- The capacities for heat of iron, copper, and of some sorts of wood, as compared with water.
- The bulk of steam compared with that of water.
- The quantity of water evaporated in a certain boiler by a pound of coal.
- The elasticity of steam at various temperatures greater than that of boiling water, and an approximation to the law which it follows at other temperatures.
- How much water in the form of steam was required every stroke by a small Newcomen engine, with a wooden cylinder 6 inches in diameter and 12 inches stroke.
- The quantity of cold water required in every stroke to condense the steam in that cylinder, so as to give it a working power of about 7 pounds on the square inch.
James Watt WritesAccording to James Watt: "I had gone to take a walk on a fine Sabbath afternoon. I had entered the Green by the gate at the foot of Charlotte street, and had passed the old washing house. I was thinking upon the engine at the time, and had gone as far as the herd's house, when the idea came into my mind that, as steam was an elastic body, it would rush into a vacuum, and, if a communication were made between the cylinder and an exhausted vessel, it would rush into it, and might be there condensed without cooling the cylinder. I then saw that I must get rid of the condensed steam and injection water if I used a jet, as in Newcomen's engine. Two ways of doing this occurred to me: First, the water might be run off by a descending pipe, if an off jet could be got at the depth of 35 or 36 feet, and any air might be extracted by a small pump. The second was, to make the pump large enough to extract both water and air. I had not walked farther than the Golf house, when the whole thing was arranged in my mind."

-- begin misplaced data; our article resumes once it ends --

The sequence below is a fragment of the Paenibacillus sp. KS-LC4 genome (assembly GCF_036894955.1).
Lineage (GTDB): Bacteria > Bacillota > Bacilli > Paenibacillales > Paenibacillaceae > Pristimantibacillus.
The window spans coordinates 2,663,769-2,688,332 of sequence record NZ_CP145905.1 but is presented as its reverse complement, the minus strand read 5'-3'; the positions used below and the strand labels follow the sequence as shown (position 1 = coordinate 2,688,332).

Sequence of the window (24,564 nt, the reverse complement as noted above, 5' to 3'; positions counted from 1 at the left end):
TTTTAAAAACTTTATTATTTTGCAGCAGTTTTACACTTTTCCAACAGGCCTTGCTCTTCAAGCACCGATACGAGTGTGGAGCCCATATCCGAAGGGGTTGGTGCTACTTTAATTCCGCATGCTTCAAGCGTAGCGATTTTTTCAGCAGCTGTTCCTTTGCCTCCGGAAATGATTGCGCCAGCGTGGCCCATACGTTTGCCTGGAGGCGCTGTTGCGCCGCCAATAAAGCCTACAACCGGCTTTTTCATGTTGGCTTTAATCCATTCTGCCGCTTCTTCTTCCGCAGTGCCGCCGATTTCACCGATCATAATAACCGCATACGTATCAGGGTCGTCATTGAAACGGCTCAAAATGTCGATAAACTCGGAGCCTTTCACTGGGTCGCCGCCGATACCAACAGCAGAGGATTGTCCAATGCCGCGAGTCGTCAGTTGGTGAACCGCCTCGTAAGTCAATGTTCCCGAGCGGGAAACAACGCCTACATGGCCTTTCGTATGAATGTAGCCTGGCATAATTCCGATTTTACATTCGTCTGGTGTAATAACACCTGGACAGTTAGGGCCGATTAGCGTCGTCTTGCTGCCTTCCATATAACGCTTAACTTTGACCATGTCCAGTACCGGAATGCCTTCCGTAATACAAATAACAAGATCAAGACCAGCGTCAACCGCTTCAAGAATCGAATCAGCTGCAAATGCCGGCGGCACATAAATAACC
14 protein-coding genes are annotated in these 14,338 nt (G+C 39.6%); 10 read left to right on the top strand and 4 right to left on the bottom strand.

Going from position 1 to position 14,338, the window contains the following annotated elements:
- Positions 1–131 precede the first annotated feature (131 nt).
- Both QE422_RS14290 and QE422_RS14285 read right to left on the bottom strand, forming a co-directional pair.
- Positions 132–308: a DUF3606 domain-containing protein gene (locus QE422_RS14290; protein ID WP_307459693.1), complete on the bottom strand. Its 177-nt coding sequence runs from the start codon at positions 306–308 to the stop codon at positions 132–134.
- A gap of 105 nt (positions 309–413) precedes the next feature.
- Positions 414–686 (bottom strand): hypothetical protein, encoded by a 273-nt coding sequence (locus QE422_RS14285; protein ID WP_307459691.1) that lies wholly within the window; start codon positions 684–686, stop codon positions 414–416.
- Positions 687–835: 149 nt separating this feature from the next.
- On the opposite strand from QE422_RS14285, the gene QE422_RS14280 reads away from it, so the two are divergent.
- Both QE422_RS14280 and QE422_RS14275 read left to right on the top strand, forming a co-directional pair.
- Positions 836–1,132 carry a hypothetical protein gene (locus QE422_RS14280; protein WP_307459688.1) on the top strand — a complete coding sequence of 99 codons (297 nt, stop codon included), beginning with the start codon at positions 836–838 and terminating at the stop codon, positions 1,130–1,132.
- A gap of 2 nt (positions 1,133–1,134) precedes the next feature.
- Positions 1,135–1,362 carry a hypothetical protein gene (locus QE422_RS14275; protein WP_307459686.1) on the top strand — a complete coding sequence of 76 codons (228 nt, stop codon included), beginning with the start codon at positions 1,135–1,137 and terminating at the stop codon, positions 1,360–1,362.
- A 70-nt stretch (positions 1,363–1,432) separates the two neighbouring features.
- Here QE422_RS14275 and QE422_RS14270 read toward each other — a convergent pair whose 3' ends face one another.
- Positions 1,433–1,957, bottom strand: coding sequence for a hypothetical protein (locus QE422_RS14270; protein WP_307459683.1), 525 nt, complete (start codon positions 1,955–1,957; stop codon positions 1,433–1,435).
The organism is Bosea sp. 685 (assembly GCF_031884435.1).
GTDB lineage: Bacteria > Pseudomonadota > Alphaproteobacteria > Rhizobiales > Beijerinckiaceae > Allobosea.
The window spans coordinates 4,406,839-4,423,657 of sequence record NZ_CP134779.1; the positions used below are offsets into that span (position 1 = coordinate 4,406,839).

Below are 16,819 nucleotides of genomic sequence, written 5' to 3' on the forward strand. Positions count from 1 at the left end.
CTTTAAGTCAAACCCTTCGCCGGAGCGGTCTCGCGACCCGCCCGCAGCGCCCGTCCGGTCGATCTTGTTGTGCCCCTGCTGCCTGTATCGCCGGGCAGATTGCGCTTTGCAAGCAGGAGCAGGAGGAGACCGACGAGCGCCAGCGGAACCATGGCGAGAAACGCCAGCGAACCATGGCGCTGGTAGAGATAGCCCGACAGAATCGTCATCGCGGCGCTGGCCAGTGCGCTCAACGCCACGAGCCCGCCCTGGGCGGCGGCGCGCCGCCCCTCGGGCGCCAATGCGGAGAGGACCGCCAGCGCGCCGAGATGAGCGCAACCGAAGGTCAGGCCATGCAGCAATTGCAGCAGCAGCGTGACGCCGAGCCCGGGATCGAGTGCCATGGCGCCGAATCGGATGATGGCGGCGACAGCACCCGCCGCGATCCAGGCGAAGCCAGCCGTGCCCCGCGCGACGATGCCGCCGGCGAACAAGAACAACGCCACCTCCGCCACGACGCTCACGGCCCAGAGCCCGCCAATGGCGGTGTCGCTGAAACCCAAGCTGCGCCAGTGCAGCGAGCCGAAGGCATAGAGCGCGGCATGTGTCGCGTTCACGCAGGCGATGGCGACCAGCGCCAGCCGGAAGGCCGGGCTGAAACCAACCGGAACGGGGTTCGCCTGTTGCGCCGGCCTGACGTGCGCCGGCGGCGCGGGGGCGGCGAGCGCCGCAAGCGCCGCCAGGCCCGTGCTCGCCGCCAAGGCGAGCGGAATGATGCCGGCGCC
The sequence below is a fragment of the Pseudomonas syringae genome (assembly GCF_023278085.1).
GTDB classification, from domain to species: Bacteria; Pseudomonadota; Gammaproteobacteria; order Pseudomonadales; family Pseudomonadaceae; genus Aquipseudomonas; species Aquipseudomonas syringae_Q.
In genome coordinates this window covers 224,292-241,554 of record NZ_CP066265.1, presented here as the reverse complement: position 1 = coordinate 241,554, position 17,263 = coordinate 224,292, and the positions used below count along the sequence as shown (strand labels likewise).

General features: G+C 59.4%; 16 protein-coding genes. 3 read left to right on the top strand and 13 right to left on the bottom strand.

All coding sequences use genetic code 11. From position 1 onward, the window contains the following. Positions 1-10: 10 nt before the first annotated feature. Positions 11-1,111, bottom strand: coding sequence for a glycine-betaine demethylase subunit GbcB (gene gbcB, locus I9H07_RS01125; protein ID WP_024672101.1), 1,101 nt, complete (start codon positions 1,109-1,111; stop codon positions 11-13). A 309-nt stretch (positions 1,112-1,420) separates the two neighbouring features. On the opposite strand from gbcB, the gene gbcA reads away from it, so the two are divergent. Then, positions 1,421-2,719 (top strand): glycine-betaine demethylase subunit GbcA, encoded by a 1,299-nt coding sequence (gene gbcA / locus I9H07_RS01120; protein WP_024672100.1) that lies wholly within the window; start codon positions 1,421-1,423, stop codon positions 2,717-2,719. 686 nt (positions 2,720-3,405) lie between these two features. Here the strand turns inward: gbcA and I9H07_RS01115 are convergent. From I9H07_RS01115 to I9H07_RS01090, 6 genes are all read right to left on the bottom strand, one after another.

Referring to this invention, James Watt said: "When analyzed, the invention would not appear so great as it seemed to be. In the state in which I found the steam engine, it was no great effort of mind to observe that the quantity of fuel necessary to make it work would forever prevent its extensive utility. The next step in my progress was equally easy to inquire what was the cause of the great consumption of fuel. This, too, was readily suggested, viz., the waste of fuel which was necessary to bring the whole cylinder, piston, and adjacent parts from the coldness of water to the heat of steam, no fewer than from 15 to 20 times in a minute."
James Watt had invented his all-important separate condenser. He proceeded to make an experimental test of his new invention, using for his steam cylinder and piston a large brass surgeon's syringe, 14 inch diameter and 10 inches long. At each end was a pipe leading steam from the boiler, and fitted with a cock to act as a steam valve. A pipe led also from the top of the cylinder to the condenser, the syringe being inverted and the piston rod hanging downward for convenience. The condenser was made of two pipes of thin tin plate, 10 or 12 inches long, and about one sixth of an inch in diameter, standing vertically, and having a connection at the top with a horizontal pipe of larger size, and fitted with a "snifting valve." Another vertical pipe, about an inch in diameter, was connected to the condenser, and Watt fitted with a piston, with a view to using it as an "air pump."
The whole thing was set in a cistern of cold water. The piston rod of the little steam cylinder was drilled from end to end to permit the water to be removed from the cylinder. This little model worked very satisfactorily, and the perfection of the vacuum was such that the machine lifted a weight of 18 pounds hung upon the piston rod, as in the sketch. A larger model was immediately afterward constructed, and the result of its test confirmed fully the anticipations which had been awakened by the first experiment.
Having taken this first step and making such a radical improvement, the success of this invention was followed by more. All the result of improving the old Newcomen engine.